Happy Horse Birthday!

Happy Birthday to us,
Happy Birthday to us,
Happy Birthday dear Nevada, Rosa, Gidget and me-eee,
Happy Birthday to us!
And many moooooorrrrre.

Ready for cake!

Those of you not familiar with the world of horses may be surprised that the four of us are celebrating birthdays on the same day. But, in the life of a domestic horse, this is just the way it is. It’s not that we don’t have unique birthdays, we do, but not in the eyes of the industry. Truth be told, you probably won’t find a horse in Canada with an actual birthdate of January 1. It is way too cold at this time of year for a foal to be hitting the ground.

In reality, I was born sometime in August, don’t know the day, and Nevada’s and Gidget’s birthdays are a complete unknown. It’s likely they were born sometime in late spring or early summer which is normal for horses in northern climates. Rosa, who is a registered Quarter Horse, is the only one with a recorded birthday, June 5. To her credit, even though she’s the only one with papers, Rosa is a humble girl, never lording it over those of us of unknown origin.

Not looking at all like 28 years old.

So you may be wondering why January 1 is our official birthday. Well, it’s because humans require a means of standardizing horse-related events. Many equine sporting events are specific to a certain age of horse (like the Kentucky Derby is only for three-year-olds) so it’s important that the same standard is applied to all who enter. The Derby is held on the first weekend in May and a horse who turned three in April is quite a different competitor from one who is three on Derby weekend but four a week later. To work with the equine breeding cycle, January 1 was chosen for the northern hemisphere and August 1 for the southern hemisphere. Obviously, our date was selected in a place where winters are warmer and spring earlier.

The Kentucky Derby

For the majority of us equines who spend our time lounging around in pastures and packing a rider to a local competition or down a trail, the whole age thing is a lot less of an issue. Whether I’m sixteen, which I actually am until August, or seventeen, which I am according to industry standards, doesn’t make much difference to T, but it would be important if she were trying to sell me (which would never happen, of course.) But, let’s say in some crazy, alternate reality I’m for sale. The person shopping for a horse and reading an ad for a 17-year-old, handsome, clever, athletic gelding can be confident that I will be seventeen sometime this year, and not turning eighteen the day after she gets me home.

Birthday treats!

All of the above is to say that it was our collective birthday on January 1—Nevada turned 28, Gidget 24, me 17, and Rosa 13. We celebrated in the fashion we enjoy most, eating! For Nevada it was pretty much feeding time as usual with a few extra chunks of carrot thrown in, and Gidget also gets regular feedings of grain, but for Rosa and I, who have the misfortune of slow metabolisms and are on a perpetual hay-only diet, it was a glorious day. Sweet feed (which is a delectable mixture of grains covered in molasses) with chunks of carrot and apple mixed in was better than any birthday cake. Yum! Drooling just thinking about it. Seems Chico and I are both afflicted with over-active and anticipatory salivary glands.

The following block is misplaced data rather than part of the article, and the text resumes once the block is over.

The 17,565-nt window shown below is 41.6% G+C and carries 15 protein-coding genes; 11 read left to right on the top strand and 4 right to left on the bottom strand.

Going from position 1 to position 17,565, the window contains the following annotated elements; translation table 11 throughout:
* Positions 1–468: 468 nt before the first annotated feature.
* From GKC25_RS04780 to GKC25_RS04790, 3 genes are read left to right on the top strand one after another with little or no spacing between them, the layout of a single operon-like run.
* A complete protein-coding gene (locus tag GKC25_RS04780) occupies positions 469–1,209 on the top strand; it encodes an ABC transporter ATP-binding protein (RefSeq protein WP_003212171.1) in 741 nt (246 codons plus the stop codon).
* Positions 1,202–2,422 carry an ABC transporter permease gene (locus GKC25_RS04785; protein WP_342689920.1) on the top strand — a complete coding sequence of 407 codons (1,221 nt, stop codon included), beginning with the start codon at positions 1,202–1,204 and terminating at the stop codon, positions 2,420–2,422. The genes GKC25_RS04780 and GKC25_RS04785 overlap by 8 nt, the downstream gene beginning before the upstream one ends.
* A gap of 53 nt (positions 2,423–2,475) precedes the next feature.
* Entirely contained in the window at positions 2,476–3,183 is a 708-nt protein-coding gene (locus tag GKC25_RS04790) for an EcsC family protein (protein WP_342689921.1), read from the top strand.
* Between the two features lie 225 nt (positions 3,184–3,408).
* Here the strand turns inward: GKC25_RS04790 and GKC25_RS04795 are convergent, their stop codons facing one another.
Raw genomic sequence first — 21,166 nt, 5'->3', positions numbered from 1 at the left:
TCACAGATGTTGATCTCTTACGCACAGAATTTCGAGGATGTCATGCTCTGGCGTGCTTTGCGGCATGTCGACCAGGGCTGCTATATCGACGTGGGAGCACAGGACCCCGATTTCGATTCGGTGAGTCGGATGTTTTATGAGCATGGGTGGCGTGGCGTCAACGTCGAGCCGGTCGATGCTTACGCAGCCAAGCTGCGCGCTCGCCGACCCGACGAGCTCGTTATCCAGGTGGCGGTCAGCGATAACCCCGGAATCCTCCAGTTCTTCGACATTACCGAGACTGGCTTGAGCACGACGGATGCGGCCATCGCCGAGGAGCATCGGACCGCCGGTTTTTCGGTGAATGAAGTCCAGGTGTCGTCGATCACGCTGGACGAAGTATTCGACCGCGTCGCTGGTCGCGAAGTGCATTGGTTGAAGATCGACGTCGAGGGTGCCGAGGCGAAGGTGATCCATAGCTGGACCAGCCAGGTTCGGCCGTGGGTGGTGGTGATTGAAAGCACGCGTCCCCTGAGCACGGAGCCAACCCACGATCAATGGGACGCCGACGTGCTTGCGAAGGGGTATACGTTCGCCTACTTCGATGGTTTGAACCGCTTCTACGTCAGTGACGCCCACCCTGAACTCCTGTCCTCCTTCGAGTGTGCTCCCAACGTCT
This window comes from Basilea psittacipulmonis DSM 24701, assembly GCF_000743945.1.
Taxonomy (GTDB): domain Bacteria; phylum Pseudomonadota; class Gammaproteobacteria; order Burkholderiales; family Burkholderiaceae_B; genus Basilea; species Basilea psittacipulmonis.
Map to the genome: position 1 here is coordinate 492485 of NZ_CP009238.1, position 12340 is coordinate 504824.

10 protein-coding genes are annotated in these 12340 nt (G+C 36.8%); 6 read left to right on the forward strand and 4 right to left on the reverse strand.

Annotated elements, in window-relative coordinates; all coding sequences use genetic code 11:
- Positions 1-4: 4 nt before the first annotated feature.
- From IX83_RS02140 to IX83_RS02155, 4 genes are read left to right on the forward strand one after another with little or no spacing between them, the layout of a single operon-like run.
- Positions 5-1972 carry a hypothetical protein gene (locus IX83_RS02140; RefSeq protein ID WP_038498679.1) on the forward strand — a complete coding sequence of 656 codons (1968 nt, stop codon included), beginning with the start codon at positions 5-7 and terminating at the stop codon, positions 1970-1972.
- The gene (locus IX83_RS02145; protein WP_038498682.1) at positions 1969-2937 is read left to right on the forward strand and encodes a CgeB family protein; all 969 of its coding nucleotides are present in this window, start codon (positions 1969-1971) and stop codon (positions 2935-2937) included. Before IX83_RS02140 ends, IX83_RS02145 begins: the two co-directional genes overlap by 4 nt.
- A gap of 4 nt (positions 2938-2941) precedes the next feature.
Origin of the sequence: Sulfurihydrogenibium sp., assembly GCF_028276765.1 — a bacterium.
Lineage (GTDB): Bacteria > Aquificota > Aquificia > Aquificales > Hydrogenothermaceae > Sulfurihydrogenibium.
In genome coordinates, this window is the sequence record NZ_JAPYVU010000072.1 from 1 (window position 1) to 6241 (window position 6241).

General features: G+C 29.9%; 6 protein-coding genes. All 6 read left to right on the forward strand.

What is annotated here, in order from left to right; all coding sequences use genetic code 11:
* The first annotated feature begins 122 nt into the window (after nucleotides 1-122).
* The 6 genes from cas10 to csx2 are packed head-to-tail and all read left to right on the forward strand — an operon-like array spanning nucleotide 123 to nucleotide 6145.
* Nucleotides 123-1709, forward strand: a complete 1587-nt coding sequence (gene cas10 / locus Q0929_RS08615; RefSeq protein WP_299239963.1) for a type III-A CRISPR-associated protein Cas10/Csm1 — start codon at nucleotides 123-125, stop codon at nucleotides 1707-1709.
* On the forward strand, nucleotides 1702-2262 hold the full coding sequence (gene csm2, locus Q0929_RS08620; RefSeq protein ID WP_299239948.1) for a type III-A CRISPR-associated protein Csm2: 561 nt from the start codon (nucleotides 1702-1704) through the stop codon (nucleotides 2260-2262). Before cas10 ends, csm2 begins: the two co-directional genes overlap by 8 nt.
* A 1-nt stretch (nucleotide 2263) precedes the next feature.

It’s a special day when our feed tubs come out.

Because of this blog’s time-sensitive nature, I co-opted Logan’s “First Fur-iday” spot this month and I’d like to thank him posthumously for letting it become a pony-post day. Chico will be back next week to share some tales from the Logan archives.

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Comfort and Joy

I don’t know if it’s because I’m the only dog to carry the weight of dog duties and activities over the Christmas season, or if it’s my age, but boy oh boy, am I tired. Trips to Strathmore, city excursions, visiting with family, presents to open, dishes to clean, and the list goes on. Being home for the holidays is a lot different than our quiet desert Christmases.

A couple of my Christmas biscuits from friends.

On the plus side, I was included in almost every activity this past week, which isn’t always the case. Some places just aren’t dog-friendly. I get it. Well … sort of.

Luckily for me, her Christmas mug tells the truth!

The week started off with a family visit at Nollind’s dad’s house and, even though he lives on the fifth floor of a downtown condo complex, I was invited, and pretty stoked about it. I had to stay behind when they went across the street to a restaurant for dinner but (insert happy dance) my cousin H didn’t like the meatballs that came on her pasta and was happy to feed them to me when she returned. I showed my gratitude by taking them from her as gently as I could manage. My meatball appetizer was followed by a beef chew that was part of my Christmas gift. Spoiled? Nah, just well treated.

I even got my own monogrammed gift bag from Nollind’s mom!